Temperature controls organic carbon sequestration in a subarctic lake
Rantala, M. V., Luoto, T., & Nevalainen, L. (2016). Temperature controls organic carbon sequestration in a subarctic lake. Scientific Reports, 6, 34780. doi:10.1038/srep34780
Published inScientific Reports
© the Authors, 2016. This is an open access article published by Nature and distributed under the terms of a Creative Commons Attribution 4.0 International License.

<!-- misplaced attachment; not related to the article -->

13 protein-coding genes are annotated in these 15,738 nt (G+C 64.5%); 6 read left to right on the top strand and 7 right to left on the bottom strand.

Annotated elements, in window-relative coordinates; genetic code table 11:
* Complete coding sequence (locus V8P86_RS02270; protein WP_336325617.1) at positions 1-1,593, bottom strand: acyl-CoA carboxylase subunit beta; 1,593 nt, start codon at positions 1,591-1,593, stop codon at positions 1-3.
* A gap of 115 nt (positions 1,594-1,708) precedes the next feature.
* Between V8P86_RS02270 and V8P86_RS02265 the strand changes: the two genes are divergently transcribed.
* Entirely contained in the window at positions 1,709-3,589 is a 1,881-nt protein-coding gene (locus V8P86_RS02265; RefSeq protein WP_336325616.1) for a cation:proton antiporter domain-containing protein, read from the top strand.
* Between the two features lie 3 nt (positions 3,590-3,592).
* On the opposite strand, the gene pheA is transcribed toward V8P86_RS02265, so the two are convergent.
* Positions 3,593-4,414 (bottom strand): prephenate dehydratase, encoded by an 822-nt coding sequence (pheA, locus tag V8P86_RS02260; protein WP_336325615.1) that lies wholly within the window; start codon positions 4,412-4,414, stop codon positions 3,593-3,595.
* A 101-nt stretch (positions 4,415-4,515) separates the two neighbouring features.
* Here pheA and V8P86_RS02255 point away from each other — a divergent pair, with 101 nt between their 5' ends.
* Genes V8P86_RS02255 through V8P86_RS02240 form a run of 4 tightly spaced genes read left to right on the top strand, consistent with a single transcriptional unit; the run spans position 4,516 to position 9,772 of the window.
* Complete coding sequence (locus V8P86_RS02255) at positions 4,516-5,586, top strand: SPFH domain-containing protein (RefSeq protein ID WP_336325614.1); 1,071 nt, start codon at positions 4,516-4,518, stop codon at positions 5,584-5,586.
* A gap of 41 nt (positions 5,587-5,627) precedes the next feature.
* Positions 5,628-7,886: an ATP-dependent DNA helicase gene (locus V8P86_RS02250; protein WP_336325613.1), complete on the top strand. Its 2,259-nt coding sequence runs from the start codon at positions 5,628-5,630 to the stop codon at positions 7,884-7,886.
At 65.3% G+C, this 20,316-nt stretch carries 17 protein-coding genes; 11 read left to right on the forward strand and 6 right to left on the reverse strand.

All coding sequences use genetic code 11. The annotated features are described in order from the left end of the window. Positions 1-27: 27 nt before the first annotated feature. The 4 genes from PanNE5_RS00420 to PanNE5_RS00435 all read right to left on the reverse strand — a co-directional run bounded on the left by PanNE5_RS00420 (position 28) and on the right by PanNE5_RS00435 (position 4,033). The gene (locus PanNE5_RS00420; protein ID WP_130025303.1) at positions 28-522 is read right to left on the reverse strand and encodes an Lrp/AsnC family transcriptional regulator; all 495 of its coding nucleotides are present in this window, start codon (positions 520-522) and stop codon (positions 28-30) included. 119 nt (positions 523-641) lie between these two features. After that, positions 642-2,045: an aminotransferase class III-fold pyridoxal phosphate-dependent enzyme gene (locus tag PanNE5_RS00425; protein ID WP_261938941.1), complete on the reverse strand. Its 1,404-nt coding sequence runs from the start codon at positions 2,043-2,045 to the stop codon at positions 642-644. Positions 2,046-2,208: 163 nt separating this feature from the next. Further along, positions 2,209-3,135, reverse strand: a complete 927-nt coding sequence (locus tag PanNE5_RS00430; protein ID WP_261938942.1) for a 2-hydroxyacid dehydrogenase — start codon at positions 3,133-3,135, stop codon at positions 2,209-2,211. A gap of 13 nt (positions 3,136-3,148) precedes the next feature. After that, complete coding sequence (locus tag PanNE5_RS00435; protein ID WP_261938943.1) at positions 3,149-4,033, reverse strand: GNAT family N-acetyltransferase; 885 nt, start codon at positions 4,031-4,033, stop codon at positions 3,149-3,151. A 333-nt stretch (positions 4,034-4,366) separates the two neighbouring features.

Widespread ecological reorganizations and increases in organic carbon (OC) in lakes across the Northern Hemisphere have raised concerns about the impact of the ongoing climate warming on aquatic ecosystems and carbon cycling. We employed diverse biogeochemical techniques on a highresolution sediment record from a subarctic lake in northern Finland (70°N) to examine the direction, magnitude and mechanism of change in aquatic carbon pools prior to and under the anthropogenic warming. Coupled variation in the elemental and isotopic composition of the sediment and a proxybased summer air temperature reconstruction tracked changes in aquatic production, depicting a decline during a cool climate interval between ~1700–1900 C.E. and a subsequent increase over the 20th century. OC accumulation rates displayed similar coeval variation with temperature, mirroring both changes in aquatic production and terrestrial carbon export. Increase in sediment organic content over the 20th century together with high inferred aquatic UV exposure imply that the 20th century increase in OC accumulation is primarily connected to elevated lake production rather than terrestrial inputs. The changes in the supply of autochthonous energy sources were further reflected higher up the benthic food web, as evidenced by biotic stable isotopic fingerprints. ...